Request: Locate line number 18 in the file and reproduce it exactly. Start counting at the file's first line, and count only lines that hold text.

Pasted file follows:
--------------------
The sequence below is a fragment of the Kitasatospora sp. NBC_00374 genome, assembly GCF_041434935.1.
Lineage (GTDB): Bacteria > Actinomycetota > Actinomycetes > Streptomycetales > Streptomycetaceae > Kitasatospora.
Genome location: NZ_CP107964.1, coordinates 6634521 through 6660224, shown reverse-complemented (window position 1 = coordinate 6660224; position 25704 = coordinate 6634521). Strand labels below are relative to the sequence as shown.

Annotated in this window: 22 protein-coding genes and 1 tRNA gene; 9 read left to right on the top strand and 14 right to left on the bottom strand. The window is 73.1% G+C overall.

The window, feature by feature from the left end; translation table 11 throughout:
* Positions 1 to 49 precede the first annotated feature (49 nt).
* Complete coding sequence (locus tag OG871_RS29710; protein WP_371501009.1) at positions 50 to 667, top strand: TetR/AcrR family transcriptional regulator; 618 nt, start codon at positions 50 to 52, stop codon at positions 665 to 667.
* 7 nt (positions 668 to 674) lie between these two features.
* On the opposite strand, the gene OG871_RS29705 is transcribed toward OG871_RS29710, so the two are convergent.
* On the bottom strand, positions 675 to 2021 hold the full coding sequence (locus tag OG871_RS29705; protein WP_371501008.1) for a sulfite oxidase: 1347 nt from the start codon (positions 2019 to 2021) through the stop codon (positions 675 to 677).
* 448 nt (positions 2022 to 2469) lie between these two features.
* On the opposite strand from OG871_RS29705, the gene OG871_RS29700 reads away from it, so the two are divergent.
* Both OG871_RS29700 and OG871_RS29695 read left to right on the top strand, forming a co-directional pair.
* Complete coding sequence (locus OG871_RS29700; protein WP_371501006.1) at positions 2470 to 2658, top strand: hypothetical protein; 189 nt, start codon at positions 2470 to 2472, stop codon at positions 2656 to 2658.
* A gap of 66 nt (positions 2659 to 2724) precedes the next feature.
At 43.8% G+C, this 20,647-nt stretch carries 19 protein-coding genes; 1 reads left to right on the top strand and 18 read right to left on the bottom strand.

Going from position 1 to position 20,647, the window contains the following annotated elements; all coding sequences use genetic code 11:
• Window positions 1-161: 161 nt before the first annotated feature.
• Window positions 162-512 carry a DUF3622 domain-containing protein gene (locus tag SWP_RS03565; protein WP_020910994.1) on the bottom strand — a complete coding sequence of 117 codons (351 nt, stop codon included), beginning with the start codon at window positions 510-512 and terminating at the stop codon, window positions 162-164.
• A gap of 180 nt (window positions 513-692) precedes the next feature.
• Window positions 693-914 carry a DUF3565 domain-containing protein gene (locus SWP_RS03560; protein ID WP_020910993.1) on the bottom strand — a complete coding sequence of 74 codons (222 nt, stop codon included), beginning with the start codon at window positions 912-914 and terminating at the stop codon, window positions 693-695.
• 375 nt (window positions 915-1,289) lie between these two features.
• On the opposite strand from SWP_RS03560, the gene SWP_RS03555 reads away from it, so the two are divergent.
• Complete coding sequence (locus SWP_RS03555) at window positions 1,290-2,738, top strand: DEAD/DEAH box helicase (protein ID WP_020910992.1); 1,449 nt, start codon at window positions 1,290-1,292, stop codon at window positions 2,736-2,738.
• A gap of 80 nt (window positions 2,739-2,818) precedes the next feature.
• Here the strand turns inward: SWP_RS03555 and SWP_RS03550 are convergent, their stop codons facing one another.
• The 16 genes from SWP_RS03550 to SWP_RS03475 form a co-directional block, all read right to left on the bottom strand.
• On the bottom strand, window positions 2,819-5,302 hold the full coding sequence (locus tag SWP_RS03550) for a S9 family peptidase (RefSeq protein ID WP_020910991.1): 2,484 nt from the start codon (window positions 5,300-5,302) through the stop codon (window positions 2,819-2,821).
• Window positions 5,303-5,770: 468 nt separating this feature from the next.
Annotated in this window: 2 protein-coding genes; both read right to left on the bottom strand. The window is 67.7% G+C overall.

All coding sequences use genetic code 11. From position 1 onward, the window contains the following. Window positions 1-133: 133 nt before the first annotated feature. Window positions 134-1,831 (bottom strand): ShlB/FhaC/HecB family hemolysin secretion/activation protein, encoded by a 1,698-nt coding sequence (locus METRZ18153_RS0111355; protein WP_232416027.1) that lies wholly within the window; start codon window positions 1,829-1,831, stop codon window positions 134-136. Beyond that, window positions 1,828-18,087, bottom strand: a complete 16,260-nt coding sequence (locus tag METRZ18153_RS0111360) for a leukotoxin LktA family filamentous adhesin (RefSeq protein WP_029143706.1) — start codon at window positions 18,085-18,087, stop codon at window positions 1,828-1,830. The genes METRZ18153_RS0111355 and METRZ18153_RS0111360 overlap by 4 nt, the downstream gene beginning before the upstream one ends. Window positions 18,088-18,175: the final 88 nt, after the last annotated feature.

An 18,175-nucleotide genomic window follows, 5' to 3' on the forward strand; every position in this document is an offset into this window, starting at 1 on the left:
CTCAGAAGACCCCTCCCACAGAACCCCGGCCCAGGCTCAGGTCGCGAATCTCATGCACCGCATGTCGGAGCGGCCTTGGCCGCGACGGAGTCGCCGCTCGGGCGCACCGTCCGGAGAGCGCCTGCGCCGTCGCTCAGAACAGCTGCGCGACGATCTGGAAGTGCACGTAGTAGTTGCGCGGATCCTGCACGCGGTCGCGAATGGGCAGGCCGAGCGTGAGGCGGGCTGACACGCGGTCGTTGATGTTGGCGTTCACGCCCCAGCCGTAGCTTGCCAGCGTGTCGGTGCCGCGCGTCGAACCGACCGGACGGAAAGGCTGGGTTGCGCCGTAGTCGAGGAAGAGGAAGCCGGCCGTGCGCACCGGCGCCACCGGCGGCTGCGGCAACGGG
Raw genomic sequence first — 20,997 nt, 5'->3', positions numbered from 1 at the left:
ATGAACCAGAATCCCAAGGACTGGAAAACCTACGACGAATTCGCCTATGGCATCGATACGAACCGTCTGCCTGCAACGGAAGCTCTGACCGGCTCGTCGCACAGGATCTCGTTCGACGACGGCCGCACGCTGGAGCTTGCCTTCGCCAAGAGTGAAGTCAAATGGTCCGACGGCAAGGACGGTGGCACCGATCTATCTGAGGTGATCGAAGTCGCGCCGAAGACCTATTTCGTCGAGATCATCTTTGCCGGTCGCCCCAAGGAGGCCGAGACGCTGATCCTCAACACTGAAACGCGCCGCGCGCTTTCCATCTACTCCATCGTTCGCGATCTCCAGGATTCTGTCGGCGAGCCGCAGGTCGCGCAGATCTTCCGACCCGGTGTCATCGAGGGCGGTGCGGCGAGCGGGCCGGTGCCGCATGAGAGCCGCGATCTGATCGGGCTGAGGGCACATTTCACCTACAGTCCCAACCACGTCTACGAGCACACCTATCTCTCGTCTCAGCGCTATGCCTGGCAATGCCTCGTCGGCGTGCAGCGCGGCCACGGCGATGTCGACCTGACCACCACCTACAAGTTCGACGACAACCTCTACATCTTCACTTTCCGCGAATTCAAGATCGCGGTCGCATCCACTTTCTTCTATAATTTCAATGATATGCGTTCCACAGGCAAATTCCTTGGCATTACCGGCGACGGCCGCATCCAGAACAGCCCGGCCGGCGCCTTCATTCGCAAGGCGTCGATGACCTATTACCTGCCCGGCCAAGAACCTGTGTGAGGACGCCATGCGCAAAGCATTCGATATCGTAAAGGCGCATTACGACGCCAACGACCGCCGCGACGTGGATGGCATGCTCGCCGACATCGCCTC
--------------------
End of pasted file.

• Window positions 1-161: 161 nt before the first annotated feature.